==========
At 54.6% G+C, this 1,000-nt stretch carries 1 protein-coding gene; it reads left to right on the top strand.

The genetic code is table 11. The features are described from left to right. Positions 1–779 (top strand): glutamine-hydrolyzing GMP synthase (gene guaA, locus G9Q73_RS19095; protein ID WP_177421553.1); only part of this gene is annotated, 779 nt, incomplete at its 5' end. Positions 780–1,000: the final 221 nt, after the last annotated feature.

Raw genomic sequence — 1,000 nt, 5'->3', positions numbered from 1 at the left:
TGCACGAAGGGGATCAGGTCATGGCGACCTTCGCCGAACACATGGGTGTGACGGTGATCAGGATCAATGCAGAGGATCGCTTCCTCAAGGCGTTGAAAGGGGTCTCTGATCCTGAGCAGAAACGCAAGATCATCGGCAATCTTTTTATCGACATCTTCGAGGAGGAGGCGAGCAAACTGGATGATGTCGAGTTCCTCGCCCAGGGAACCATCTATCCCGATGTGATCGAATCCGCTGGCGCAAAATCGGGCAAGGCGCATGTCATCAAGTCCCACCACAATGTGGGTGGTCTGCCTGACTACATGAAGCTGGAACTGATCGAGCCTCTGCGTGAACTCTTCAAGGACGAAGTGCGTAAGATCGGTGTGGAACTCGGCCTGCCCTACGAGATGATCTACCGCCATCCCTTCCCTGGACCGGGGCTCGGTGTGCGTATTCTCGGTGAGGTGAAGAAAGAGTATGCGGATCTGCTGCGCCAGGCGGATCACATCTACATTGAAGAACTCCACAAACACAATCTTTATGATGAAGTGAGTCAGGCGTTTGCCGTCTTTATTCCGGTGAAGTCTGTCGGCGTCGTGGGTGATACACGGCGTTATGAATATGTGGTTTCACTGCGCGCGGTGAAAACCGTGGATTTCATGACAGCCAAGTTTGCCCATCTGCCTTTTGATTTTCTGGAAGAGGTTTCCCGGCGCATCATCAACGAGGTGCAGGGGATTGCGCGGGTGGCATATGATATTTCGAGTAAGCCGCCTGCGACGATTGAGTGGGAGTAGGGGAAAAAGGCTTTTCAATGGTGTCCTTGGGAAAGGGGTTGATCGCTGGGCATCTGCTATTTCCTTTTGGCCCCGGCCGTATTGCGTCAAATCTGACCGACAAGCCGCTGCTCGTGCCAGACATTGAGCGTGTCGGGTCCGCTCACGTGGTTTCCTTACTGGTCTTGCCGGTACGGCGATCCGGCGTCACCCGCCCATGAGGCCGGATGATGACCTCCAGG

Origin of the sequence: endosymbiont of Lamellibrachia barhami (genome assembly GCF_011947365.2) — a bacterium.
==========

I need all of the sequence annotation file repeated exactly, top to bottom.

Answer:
At 54.6% G+C, this 1,000-nt stretch carries 1 protein-coding gene; it reads left to right on the top strand.

The genetic code is table 11. The features are described from left to right. Positions 1–779 (top strand): glutamine-hydrolyzing GMP synthase (gene guaA, locus G9Q73_RS19095; protein ID WP_177421553.1); only part of this gene is annotated, 779 nt, incomplete at its 5' end. Positions 780–1,000: the final 221 nt, after the last annotated feature.

Raw genomic sequence — 1,000 nt, 5'->3', positions numbered from 1 at the left:
TGCACGAAGGGGATCAGGTCATGGCGACCTTCGCCGAACACATGGGTGTGACGGTGATCAGGATCAATGCAGAGGATCGCTTCCTCAAGGCGTTGAAAGGGGTCTCTGATCCTGAGCAGAAACGCAAGATCATCGGCAATCTTTTTATCGACATCTTCGAGGAGGAGGCGAGCAAACTGGATGATGTCGAGTTCCTCGCCCAGGGAACCATCTATCCCGATGTGATCGAATCCGCTGGCGCAAAATCGGGCAAGGCGCATGTCATCAAGTCCCACCACAATGTGGGTGGTCTGCCTGACTACATGAAGCTGGAACTGATCGAGCCTCTGCGTGAACTCTTCAAGGACGAAGTGCGTAAGATCGGTGTGGAACTCGGCCTGCCCTACGAGATGATCTACCGCCATCCCTTCCCTGGACCGGGGCTCGGTGTGCGTATTCTCGGTGAGGTGAAGAAAGAGTATGCGGATCTGCTGCGCCAGGCGGATCACATCTACATTGAAGAACTCCACAAACACAATCTTTATGATGAAGTGAGTCAGGCGTTTGCCGTCTTTATTCCGGTGAAGTCTGTCGGCGTCGTGGGTGATACACGGCGTTATGAATATGTGGTTTCACTGCGCGCGGTGAAAACCGTGGATTTCATGACAGCCAAGTTTGCCCATCTGCCTTTTGATTTTCTGGAAGAGGTTTCCCGGCGCATCATCAACGAGGTGCAGGGGATTGCGCGGGTGGCATATGATATTTCGAGTAAGCCGCCTGCGACGATTGAGTGGGAGTAGGGGAAAAAGGCTTTTCAATGGTGTCCTTGGGAAAGGGGTTGATCGCTGGGCATCTGCTATTTCCTTTTGGCCCCGGCCGTATTGCGTCAAATCTGACCGACAAGCCGCTGCTCGTGCCAGACATTGAGCGTGTCGGGTCCGCTCACGTGGTTTCCTTACTGGTCTTGCCGGTACGGCGATCCGGCGTCACCCGCCCATGAGGCCGGATGATGACCTCCAGG

Origin of the sequence: endosymbiont of Lamellibrachia barhami (genome assembly GCF_011947365.2) — a bacterium.